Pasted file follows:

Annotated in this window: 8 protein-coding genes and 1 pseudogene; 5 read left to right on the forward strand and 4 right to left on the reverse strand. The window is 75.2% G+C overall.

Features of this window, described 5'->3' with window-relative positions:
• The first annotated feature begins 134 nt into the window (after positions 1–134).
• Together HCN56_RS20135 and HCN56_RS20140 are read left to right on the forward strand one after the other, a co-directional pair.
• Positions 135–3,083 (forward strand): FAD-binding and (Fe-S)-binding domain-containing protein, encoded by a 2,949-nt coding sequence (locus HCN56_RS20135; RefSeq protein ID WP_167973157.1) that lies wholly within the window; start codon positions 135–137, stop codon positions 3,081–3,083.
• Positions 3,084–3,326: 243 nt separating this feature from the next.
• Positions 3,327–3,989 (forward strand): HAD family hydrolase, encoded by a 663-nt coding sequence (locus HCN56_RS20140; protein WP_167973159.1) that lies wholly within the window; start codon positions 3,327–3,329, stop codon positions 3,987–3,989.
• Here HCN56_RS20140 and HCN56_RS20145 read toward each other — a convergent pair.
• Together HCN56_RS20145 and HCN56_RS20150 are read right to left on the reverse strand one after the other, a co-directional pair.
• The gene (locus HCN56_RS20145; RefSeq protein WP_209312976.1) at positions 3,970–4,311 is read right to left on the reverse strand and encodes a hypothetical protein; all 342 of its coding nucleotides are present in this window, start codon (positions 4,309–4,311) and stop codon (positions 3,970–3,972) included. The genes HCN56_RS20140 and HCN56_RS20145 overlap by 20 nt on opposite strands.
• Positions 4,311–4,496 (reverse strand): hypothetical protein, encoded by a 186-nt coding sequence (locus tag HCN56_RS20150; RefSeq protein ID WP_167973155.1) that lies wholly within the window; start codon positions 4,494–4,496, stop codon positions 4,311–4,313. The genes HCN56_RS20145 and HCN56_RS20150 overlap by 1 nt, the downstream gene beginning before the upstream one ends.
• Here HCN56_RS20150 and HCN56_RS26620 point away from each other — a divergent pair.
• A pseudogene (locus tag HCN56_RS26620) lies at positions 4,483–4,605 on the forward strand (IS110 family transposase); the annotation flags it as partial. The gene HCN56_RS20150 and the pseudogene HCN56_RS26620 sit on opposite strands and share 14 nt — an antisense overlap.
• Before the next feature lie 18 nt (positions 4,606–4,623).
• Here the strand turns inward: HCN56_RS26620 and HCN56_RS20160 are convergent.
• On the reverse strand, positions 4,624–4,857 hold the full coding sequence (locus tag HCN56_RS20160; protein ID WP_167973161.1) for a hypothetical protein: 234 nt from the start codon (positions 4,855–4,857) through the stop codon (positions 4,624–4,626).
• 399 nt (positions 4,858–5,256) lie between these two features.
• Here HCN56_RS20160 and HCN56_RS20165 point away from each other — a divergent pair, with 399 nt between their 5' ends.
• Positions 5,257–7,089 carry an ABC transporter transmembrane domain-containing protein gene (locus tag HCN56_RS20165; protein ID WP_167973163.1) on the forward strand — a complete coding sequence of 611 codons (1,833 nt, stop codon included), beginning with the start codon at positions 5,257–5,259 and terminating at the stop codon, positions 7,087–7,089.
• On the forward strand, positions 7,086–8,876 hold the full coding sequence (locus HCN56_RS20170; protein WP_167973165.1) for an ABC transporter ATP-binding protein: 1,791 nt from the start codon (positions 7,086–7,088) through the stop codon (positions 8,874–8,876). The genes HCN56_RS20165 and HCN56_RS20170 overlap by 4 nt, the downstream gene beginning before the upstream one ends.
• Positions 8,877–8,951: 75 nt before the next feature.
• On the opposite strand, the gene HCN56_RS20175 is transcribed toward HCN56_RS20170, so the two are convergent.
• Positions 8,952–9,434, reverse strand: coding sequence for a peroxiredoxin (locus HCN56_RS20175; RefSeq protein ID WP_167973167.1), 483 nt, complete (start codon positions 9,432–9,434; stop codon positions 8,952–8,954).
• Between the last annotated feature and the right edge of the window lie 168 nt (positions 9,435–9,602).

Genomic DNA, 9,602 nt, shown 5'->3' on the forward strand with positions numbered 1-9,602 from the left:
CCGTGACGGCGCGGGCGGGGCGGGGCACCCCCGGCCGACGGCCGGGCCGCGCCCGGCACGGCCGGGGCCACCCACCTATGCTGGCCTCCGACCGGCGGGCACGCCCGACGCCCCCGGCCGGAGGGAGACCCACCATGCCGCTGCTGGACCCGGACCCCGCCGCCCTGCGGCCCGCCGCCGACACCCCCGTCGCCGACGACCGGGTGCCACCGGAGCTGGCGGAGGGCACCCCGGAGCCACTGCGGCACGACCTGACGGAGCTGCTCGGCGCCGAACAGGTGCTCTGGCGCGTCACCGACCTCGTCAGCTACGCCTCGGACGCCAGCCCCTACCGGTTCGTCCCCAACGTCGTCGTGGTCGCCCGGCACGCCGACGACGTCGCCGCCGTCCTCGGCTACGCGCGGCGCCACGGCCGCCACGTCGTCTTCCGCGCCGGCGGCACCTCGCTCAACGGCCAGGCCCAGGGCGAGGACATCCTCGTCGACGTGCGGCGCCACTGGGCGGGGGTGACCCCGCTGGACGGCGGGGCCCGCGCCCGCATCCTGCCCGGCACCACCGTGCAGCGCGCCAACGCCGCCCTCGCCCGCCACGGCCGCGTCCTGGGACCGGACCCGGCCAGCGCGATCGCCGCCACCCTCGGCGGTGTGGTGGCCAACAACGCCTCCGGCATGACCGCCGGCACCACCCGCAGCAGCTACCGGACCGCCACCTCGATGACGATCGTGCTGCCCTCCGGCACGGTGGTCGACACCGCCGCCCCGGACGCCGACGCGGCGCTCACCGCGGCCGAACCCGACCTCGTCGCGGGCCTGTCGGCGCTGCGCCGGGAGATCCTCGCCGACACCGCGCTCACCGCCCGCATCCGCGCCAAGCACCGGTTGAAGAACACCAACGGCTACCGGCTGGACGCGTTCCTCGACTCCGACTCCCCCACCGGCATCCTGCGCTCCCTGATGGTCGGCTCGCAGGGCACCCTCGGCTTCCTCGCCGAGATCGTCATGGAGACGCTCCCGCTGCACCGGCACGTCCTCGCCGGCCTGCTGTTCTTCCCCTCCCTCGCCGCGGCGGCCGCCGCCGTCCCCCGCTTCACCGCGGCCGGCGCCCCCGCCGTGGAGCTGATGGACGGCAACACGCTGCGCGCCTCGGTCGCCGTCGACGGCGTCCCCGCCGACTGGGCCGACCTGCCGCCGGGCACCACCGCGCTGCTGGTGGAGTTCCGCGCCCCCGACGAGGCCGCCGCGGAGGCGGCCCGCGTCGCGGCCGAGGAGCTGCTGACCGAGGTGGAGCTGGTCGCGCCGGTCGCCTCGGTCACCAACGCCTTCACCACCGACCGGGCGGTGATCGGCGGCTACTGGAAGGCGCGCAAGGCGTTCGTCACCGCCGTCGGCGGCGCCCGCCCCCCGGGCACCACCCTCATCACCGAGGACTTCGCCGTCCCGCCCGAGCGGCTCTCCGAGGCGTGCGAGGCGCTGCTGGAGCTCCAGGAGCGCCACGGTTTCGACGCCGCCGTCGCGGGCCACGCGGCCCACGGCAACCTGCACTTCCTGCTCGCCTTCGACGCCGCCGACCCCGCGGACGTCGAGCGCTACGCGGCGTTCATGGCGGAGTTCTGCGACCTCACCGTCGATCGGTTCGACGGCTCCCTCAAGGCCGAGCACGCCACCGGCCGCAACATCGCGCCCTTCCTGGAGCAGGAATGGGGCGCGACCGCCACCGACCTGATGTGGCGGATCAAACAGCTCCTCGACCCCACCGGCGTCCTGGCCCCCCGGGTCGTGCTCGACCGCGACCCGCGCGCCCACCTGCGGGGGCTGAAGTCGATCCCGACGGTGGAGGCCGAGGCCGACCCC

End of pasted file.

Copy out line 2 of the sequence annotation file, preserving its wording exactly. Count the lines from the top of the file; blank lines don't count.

Features of this window, described 5'->3' with window-relative positions: